In a discussion at the IMF's annual meeting the fund's new managing director and other experts discussed what central banks and other large-scale investors can do to tackle global warming — and where the limitations lie.
If you haven't been living under a rock, you are aware of a few things you can do to help protect the climate: Don't use plastic straws, buy local produce instead of fruit from faraway places, fly as little as possible etc.
Then there are actions taken on the national level. Countries have been making commitments to reduce their CO2 emissions and step away from coal power plants in order to keep global warming to below 2 degrees Celsius compared to preindustrial times. In countries where climate action doesn't top the government's list of priorities, like in the US for example, cities or states have stepped up, imposing rules or setting goals of their own.
But in addition to individual, local and national efforts to tackle the climate crisis, another group has been getting involved as well: large-scale investors. Big pension funds and insurance companies have joined the environmentalist effort by working toward carbon neutral portfolios and sustainable growth.Another important player in this field are national central banks and supranational financial institutions.
They were in the spotlight at an International Monetary Fund (IMF) event hosted in Washington DC on Wednesday, titled "Can central banks fight climate change?" The seminar was part of the joint annual meeting of the IMF and World Bank in the US capital. It also marked the first appearance of the IMF's new managing director Kristalina Georgieva at the annual meeting.
"At the IMF, we look at risks, and climate change is a risk we now have to include," Georgieva said. She emphasized how important the issue was to her and proceeded to ask the audience to raise their hand if they believed the IMF should "stay out of this climate change business." No one did.
Before she became the head of the IMF, Georgieva was the chief executive at the World Bank, where she started in 1993 as an environmental economist. As IMF director, she has said that one of the organization's long-term objectives will be dealing with climate risks. Recently, the IMF has been criticized for providing countries hit by natural disasters with loans that these states are likely unable to pay back. Aid organizations have asked Georgieva to review IMF support for nations struck by earthquakes, tsunamis or hurricanes — events that are occurring more frequently due to climate change.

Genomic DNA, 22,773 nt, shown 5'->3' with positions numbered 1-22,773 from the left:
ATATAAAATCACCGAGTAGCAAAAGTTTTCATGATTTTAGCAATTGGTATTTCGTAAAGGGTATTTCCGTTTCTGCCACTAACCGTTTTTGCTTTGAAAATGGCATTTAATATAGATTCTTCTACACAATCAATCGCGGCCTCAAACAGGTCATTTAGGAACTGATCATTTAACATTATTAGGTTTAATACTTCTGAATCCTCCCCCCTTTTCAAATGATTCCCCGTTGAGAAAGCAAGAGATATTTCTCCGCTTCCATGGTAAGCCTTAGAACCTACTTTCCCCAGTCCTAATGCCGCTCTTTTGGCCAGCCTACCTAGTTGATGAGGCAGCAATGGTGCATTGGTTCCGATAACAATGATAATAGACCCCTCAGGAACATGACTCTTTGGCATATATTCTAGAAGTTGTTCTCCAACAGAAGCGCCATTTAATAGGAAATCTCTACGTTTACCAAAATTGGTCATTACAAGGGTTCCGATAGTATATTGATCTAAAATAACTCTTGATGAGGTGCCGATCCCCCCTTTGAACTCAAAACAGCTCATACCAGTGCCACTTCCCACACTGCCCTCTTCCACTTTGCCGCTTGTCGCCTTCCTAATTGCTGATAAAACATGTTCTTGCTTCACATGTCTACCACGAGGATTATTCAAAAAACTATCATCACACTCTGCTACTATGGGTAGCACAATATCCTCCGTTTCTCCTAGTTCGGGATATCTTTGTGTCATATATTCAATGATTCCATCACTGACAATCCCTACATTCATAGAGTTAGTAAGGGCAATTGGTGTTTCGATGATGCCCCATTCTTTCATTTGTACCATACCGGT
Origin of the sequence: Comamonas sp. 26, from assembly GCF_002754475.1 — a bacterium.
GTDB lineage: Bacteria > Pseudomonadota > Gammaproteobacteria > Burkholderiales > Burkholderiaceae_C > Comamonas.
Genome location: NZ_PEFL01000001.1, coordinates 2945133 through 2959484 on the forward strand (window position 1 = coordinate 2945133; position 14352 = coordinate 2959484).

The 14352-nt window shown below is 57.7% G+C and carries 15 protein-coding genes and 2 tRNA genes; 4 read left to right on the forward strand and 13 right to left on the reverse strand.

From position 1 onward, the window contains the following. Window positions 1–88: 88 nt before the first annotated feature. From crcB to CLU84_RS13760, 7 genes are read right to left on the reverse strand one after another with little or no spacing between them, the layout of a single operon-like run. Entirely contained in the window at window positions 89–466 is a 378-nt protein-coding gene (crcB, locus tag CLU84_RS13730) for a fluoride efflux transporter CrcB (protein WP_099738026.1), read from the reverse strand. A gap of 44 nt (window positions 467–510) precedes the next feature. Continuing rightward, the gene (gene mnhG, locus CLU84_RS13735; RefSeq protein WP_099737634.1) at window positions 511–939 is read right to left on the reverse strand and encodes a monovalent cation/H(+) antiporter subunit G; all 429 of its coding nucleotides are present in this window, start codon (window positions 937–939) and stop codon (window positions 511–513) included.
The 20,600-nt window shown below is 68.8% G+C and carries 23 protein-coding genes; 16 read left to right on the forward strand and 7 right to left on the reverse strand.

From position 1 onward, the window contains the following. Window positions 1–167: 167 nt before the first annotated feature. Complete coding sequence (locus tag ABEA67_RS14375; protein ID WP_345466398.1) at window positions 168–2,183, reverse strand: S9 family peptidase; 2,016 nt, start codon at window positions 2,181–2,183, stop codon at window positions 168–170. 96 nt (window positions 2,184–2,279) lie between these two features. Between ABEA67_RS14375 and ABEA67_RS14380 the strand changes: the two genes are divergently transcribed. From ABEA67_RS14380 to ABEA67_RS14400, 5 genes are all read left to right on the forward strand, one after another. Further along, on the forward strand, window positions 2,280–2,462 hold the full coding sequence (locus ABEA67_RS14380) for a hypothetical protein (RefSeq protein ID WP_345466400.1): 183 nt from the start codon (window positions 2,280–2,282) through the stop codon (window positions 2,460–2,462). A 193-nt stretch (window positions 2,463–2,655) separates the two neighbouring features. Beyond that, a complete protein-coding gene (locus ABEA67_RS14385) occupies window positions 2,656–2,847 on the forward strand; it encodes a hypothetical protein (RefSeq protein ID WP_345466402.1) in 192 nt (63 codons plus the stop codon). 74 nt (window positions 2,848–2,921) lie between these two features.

Banks cannot institute climate policies
Shamshad Akhtar, one of the panelists and former UN Under-Secretary-General, said that many countries can already feel the consequences of the climate crisis.
"One cyclone, one tsunami, can disrupt [a nation's] economic future for quite some time," Akhtar said.
So what can central banks do in order to keep climate change in check and prevent those natural disasters from becoming a regular occurrence?
"We will include climate change scenarios in our financial analyses and risk assessments," said panelist Sabine Mauderer, who is a member of the executive board of the German central bank, the Bundesbank. But she also pointed out limitations to the actions central banks could take: "We cannot substitute climate policies."
Suggestions brought up during the discussion for what central banks can do included offering different interest rates for green (environmentally friendly) and brown (fossil-fuel based) assets and using different risk-weighting for each of them.
While the panelists couldn't agree on this, everyone agreed with Georgieva's course of action: "We take the climate change science as a given, then try to figure out the economic implications and act accordingly."
Climate change, 'the challenge of our lifetime'
Central banks aren't the only ones doing that. In September, a group of the world's largest insurers and pension funds vowed that they would transition to net-zero emissions portfolios by 2050. The "Net-Zero Asset Owner Alliance" was initiated by German insurer Allianz and other investment groups in early 2019 and is responsible for a total of $2.4 trillion (€2.17 trillion) in assets. The move was announced at the United Nations Climate Action Summit.
"Mitigating climate change is the challenge of our lifetime," Allianz CEO Oliver Bäte said in September. "We, as asset owners, will live up to our responsibility and, in dialogue with the companies in which we invest, steer towards low-carbon business practices."
Giulia Christianson, a senior associate with the research organization World Resources Institute (WRI), told DW that actions like the ones taken by the Net-Zero Asset Owner Alliance were a good start, but that the investors needed to be more detailed in how they would move forward.
"They need to share how they will follow through on their pledges," Christianson said.
At the IMF seminar on climate change, managing director Georgieva promised that the IMF would incorporate climate change as a factor in their country risk analyses in less than a year from now. To loud applause, she closed the meeting with a confident "See you right here next year!"